Reading my sister’s beautifully illustrated book, I cried tears of joy. Telling our family stories is such an important way for African Americans to keep our history alive. Griots, or storytellers, are the reason why we know the truths that we do know about our family history and ancestors.
I believe all of us can think back to when our grandparents would tell us stories about our ancestors who may have passed on before we were born. It was their way of making sure our stories were not only told but preserved.
The Black press has been the clearinghouse for many stories that have impacted the Black community over time. My sister published her first poem in Ebony Jr. as an elementary school student and then in high school she interned at the Sacramento Observer newspaper.
Gwen founded Cocoa Kids Books to publish books like “Rex and the Band” that encourage Black children to dream, aspire for more, and soar because they see themselves reflected in stories that are engaging, authentic, uplifting, and inspiring. I’m so proud of my big sis! You can buy Gwen’s book at https://store.bookbaby.com/book/rex-and-the-band.
Dr. Margaret Fortune is the president/CEO of Fortune School, a system of nine, K-12 public charter schools with over 2,300 students focused on closing the Black achievement gap by preparing students for college.
American Cancer Society and Four Historically Black Colleges and Universities Announce Groundbreaking Diversity in Cancer Research Program to Improve Diversity, Equity, and Inclusion
The awards provided through the DICR program are unique in cancer research. They provide a large amount of salary support for the four colleges to select clinical faculty who need more dedicated time for their cancer research and scholarly activities. They also fund other student and postdoctoral programs and underpin the awards with career development funds and mentorship by established American Cancer Society Professors.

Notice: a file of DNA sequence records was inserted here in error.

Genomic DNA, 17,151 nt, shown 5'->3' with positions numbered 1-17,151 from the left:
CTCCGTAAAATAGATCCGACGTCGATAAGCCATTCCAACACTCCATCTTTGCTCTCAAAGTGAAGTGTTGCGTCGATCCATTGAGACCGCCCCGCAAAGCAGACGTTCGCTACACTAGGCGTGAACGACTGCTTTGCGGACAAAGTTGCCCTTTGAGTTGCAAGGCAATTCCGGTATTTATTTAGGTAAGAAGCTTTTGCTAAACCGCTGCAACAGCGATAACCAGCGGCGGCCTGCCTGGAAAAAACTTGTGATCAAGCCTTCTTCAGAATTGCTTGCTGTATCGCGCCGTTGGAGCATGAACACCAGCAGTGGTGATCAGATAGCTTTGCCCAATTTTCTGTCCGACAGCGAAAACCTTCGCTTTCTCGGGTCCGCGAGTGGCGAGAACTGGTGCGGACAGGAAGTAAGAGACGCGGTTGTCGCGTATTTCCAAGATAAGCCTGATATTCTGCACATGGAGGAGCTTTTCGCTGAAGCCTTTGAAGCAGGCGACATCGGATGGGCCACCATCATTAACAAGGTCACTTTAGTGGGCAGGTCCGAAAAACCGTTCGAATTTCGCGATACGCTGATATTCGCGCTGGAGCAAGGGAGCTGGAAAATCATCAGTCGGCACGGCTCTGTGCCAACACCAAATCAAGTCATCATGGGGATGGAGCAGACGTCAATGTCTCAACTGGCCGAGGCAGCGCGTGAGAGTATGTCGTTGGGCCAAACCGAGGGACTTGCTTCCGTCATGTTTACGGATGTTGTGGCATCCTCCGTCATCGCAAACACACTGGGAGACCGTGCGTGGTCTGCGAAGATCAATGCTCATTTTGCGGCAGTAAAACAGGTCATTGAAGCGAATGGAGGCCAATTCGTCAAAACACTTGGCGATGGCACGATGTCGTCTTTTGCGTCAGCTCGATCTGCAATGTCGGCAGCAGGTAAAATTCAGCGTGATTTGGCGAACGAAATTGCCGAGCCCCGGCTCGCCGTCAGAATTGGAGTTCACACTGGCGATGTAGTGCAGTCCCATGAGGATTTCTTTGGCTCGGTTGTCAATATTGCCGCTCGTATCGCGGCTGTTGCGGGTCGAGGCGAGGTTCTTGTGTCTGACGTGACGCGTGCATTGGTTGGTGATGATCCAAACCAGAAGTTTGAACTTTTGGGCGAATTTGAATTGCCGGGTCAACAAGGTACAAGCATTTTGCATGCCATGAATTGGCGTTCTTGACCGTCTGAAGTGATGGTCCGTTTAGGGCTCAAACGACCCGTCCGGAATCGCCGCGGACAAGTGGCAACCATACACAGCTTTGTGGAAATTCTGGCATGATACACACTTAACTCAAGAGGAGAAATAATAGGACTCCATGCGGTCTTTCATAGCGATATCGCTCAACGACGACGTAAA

The American Cancer Society (ACS), along with four historically black medical schools including Charles Drew Medical School, Howard University, Meharry Medical College, and Morehouse School of Medicine, today announced a groundbreaking Diversity in Cancer Research (DICR) Program to help improve diversity, equity, and inclusion in the cancer research field.
The inaugural initiatives of the overarching program include DICR Institutional Development Grants. The four HBCUs have received DICR grants in a pilot program for 2021-2022.
The awards provided through the DICR program are unique in cancer research.
They provide a large amount of salary support for the four colleges to select clinical faculty who need more dedicated time for their cancer research and scholarly activities.
They also fund other student and postdoctoral programs and underpin the awards with career development funds and mentorship by established American Cancer Society Professors.
The grants will build sustainability for both clinical and scientific cancer-focused careers, launching or sustaining the careers of 104 individuals by 2025.
The impactful program will create a more inclusive research environment to address health disparities more effectively and could lead to targeted recruitment efforts focused on bringing people of color into clinical research protocols.
Establishing a research community that is made up of a diverse group of people is vital to ensuring scientific excellence.
“The American Cancer Society is committed to launching the brightest minds into cancer research and to reducing health disparities,” said Dr. William Cance, American Cancer Society Chief Medical and Scientific Officer.
“To accomplish this, we believe it is essential to invest in the minority workforce and their dedicated efforts to solve disparities and establish equity in cancer care.”